On Christmas Eve 1914, in the middle of the blood and horror that was the first World War, there occurred an unplanned truce.
It began in the darkness on Christmas Eve night, when the men began singing Christmas carols. Voices raising in the cold night, sparse and few at first but growing ever stronger. The soldiers of both sides sang together in the dark, words intermingling both in English and in German, but all with the same meaning.
On that night and the following day, the men on both sides stopped fighting, and instead of meeting in war they joined in celebration of the holiday they all observed and held sacred. Men who had pointed guns at each other the day before left their trenches to exchange food, show each other pictures of their loved ones, trade stories. There was even a game of baseball.
It could rightfully be called a Christmas miracle. Men dead set on killing each other and afraid for their lives laid down their weapons and celebrated the joint holiday as one.
How can such a thing occur in the middle of war?
It had been suggested by the Pope that a cease-fire be called to observe the holiday. The governments on both sides of the war refused to pause the fighting, but the soldiers established their own unofficial truce.
Death was left empty-handed. For a fleeting moment, the world appeared as if at peace — and soldier’s hearts were full.
But beyond the surface-level miracle, the implications of such an occurrence run much deeper.
Many of the soldiers remember it as being humanizing. The men on the other side of the battlefield became, not the barbaric monsters that they’d been told to expect, but instead gentle and compassionate humans. It made the soldiers rethink their perception of their enemy — and it made some question the fighting itself.
When telling the story of the 1914 Truce, people are filled with positivity, rejoicing. It’s presented as a story that is inherently good — and for the first half, there is. But the story has an ugly side to it — for, when the holiday was over, the men went back to war.
Men who had sang together in harmony, shook each other’s hands, seen each other as humans and fellow Christians, were now raising guns against each other and pulling the trigger. Blood was once more spilled on already-sodden dirt. Bodies were emptied of blood and organs in a brutal fashion. Soldiers were maimed, and young men died.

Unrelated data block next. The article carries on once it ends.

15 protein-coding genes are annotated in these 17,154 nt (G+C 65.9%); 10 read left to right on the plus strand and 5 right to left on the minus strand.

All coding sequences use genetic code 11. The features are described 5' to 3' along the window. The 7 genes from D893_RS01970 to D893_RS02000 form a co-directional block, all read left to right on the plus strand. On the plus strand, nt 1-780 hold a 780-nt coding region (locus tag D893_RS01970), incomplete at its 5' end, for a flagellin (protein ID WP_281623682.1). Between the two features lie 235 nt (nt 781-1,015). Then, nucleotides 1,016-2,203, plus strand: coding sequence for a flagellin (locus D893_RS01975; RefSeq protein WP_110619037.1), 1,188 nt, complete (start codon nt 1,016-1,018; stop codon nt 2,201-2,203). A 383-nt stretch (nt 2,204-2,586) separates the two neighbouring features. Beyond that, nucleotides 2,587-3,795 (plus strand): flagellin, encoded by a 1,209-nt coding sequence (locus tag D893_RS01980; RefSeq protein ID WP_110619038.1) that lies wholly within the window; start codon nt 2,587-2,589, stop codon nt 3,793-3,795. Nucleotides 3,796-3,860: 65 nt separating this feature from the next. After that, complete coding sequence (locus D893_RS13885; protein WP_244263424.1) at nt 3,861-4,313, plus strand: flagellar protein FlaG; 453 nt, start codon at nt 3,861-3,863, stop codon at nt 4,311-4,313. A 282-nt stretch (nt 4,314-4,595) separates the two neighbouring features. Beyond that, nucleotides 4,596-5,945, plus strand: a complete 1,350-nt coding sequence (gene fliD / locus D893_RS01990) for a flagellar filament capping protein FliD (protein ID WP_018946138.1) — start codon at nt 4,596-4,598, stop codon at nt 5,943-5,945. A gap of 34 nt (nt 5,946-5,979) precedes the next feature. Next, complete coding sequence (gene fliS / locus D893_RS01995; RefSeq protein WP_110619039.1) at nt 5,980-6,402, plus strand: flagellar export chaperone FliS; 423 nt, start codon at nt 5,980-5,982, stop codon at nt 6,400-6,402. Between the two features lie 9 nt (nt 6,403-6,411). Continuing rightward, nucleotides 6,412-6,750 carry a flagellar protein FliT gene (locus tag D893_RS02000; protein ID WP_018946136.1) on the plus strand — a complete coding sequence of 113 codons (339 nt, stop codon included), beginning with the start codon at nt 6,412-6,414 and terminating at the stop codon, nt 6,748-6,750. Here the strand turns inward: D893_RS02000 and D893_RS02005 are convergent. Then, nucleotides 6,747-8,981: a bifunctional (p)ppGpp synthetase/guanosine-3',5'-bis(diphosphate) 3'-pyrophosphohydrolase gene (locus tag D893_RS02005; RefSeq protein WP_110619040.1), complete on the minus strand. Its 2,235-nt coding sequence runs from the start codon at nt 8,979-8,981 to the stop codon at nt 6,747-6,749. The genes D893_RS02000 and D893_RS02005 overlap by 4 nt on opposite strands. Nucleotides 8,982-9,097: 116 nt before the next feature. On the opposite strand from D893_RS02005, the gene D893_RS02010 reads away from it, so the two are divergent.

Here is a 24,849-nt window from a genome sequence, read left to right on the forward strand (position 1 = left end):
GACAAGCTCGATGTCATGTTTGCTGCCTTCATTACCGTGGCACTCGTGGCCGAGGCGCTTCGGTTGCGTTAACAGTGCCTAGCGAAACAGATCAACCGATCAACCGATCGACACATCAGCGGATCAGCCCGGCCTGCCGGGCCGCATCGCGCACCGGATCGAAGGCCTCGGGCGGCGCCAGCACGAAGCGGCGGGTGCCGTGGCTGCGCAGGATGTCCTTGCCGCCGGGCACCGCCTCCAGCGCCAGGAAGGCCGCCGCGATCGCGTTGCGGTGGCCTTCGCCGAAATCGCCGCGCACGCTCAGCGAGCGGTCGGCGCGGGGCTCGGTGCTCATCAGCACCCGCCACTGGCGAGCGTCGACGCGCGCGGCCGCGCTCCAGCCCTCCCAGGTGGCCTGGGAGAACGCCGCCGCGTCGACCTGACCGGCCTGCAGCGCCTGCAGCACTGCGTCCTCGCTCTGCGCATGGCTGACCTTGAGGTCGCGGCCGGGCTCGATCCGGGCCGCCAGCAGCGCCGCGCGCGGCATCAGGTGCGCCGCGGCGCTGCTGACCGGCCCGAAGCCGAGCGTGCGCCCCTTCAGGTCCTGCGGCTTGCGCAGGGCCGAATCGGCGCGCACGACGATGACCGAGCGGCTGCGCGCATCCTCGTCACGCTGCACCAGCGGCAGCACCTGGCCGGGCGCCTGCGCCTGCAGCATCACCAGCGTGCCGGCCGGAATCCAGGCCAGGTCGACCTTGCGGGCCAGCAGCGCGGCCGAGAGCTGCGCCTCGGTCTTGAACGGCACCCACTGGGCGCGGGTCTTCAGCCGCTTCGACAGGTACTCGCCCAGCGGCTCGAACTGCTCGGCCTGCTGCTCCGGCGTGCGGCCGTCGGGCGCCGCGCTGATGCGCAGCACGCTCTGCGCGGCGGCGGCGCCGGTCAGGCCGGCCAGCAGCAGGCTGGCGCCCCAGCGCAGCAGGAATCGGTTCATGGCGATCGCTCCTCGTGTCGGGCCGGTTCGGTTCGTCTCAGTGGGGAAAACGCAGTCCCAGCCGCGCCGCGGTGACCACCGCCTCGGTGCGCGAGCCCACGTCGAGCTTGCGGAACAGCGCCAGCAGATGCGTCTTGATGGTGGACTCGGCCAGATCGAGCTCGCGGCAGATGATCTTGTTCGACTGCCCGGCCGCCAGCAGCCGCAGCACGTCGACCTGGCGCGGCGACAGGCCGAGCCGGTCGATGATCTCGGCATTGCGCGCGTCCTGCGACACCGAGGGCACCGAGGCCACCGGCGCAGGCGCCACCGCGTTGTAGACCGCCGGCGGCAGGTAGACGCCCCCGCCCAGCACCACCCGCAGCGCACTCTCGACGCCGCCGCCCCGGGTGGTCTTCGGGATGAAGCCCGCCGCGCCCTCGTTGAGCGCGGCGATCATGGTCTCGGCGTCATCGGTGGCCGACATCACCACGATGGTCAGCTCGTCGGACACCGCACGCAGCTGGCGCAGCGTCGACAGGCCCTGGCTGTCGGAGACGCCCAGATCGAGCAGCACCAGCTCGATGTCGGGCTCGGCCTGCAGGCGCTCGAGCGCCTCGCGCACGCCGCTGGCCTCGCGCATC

How did these men go back to war, after having shared food and song with the men in the other trenches? How, after sharing such a deep experience, can you aim the point of a rifle at those men across from you and shoot with the intent of killing? How can you spill the blood that warmed alongside your own with the power of such a sacred moment?
What must be the psychology that goes on to allow men to take such actions?
And what must be the psychological ramifications of such an act?
Were they so hardened and ruined against war that it didn’t matter to them? The soldier in their sights was just a body, after all, on the wrong side of the field and wearing the wrong coat and therefore there for shooting. Or had the humanity touched them, so that there was another war going on inside each man’s heart when he once more took up his rifle? In spite of the pain that must have caused, one must hope desperately that there was — but even that is small comfort, for the men still chose in the end evil over goodness, still pulled the triggers.
What does this say about humanity? Is this a net positive or a net negative story? It has the deep power of both sides of the coin — a trend that crops up again and again in war itself. War brings out the best and the worst in us, lives and breeds in both extremes.
As Sebastian Junger says in his book WAR, “The core psychological experiences of war are so primal and unadulterated that they eclipse subtler feelings, like sorrow or remorse, that can gut you quietly for years.” This acknowledges that the men may have paid for what they did for many years — but they were still capable of doing it.
War proves that men are capable both of great good and of great evil.
The men doubted the validity of the war after that night. They doubted the soldiers they were fighting were the inhuman monsters they’d been made out to be. They wondered if the war itself was equally as meaningless. But these questions weren’t enough to stop the war. It continued, for three more long years, cut millions more lives short.
If the men weren’t psychologically ruined already by war, they must have been marred completely by the acts of horror that came in the days after Christmas — the slaughtering of the men they’d grown warm beside and called, for a night, not enemy but rather ‘friend.’
It has been speculated that, had the truce lasted, it would have ended the war. If both sides had refused to fight, Europe would not have been reshaped by the years that followed. It has been speculated that Stalin’s communist Russia would never have risen, Hitler would not have come into power, and many of the greatest horrors of the 20th century would have been avoided.
But a night of shared observation of a deeply powerful holiday wasn’t enough.